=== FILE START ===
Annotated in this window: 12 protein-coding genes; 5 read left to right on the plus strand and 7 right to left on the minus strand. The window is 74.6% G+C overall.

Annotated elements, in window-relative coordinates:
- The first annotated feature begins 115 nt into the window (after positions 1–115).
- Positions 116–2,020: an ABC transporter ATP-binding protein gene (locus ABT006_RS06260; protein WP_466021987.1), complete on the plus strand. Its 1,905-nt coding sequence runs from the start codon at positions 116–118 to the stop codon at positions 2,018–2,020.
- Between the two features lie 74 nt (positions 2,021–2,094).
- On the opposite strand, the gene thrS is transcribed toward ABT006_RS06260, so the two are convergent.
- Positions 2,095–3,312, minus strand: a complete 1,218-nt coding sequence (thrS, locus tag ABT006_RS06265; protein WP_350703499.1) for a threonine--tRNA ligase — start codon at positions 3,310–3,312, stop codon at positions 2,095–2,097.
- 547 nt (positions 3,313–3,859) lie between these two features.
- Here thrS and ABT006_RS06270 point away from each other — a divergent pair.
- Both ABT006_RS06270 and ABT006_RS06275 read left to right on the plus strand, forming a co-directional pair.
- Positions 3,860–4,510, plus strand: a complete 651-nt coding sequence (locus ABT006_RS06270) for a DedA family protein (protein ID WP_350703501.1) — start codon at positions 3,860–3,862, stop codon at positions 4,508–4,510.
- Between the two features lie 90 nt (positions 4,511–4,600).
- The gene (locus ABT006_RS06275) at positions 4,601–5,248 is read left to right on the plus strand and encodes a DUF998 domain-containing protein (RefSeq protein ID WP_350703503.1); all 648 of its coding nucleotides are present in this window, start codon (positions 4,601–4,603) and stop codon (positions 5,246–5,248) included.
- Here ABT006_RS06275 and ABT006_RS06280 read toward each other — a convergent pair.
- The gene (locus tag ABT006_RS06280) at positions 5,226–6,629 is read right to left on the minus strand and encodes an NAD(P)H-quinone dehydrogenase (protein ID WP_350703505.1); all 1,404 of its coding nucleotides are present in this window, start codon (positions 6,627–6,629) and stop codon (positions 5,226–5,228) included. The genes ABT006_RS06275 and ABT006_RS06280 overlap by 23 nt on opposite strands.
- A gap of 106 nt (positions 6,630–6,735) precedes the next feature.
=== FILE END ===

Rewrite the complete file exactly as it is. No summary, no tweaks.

Annotated in this window: 12 protein-coding genes; 5 read left to right on the plus strand and 7 right to left on the minus strand. The window is 74.6% G+C overall.

Annotated elements, in window-relative coordinates:
- The first annotated feature begins 115 nt into the window (after positions 1–115).
- Positions 116–2,020: an ABC transporter ATP-binding protein gene (locus ABT006_RS06260; protein WP_466021987.1), complete on the plus strand. Its 1,905-nt coding sequence runs from the start codon at positions 116–118 to the stop codon at positions 2,018–2,020.
- Between the two features lie 74 nt (positions 2,021–2,094).
- On the opposite strand, the gene thrS is transcribed toward ABT006_RS06260, so the two are convergent.
- Positions 2,095–3,312, minus strand: a complete 1,218-nt coding sequence (thrS, locus tag ABT006_RS06265; protein WP_350703499.1) for a threonine--tRNA ligase — start codon at positions 3,310–3,312, stop codon at positions 2,095–2,097.
- 547 nt (positions 3,313–3,859) lie between these two features.
- Here thrS and ABT006_RS06270 point away from each other — a divergent pair.
- Both ABT006_RS06270 and ABT006_RS06275 read left to right on the plus strand, forming a co-directional pair.
- Positions 3,860–4,510, plus strand: a complete 651-nt coding sequence (locus ABT006_RS06270) for a DedA family protein (protein ID WP_350703501.1) — start codon at positions 3,860–3,862, stop codon at positions 4,508–4,510.
- Between the two features lie 90 nt (positions 4,511–4,600).
- The gene (locus ABT006_RS06275) at positions 4,601–5,248 is read left to right on the plus strand and encodes a DUF998 domain-containing protein (RefSeq protein ID WP_350703503.1); all 648 of its coding nucleotides are present in this window, start codon (positions 4,601–4,603) and stop codon (positions 5,246–5,248) included.
- Here ABT006_RS06275 and ABT006_RS06280 read toward each other — a convergent pair.
- The gene (locus tag ABT006_RS06280) at positions 5,226–6,629 is read right to left on the minus strand and encodes an NAD(P)H-quinone dehydrogenase (protein ID WP_350703505.1); all 1,404 of its coding nucleotides are present in this window, start codon (positions 6,627–6,629) and stop codon (positions 5,226–5,228) included. The genes ABT006_RS06275 and ABT006_RS06280 overlap by 23 nt on opposite strands.
- A gap of 106 nt (positions 6,630–6,735) precedes the next feature.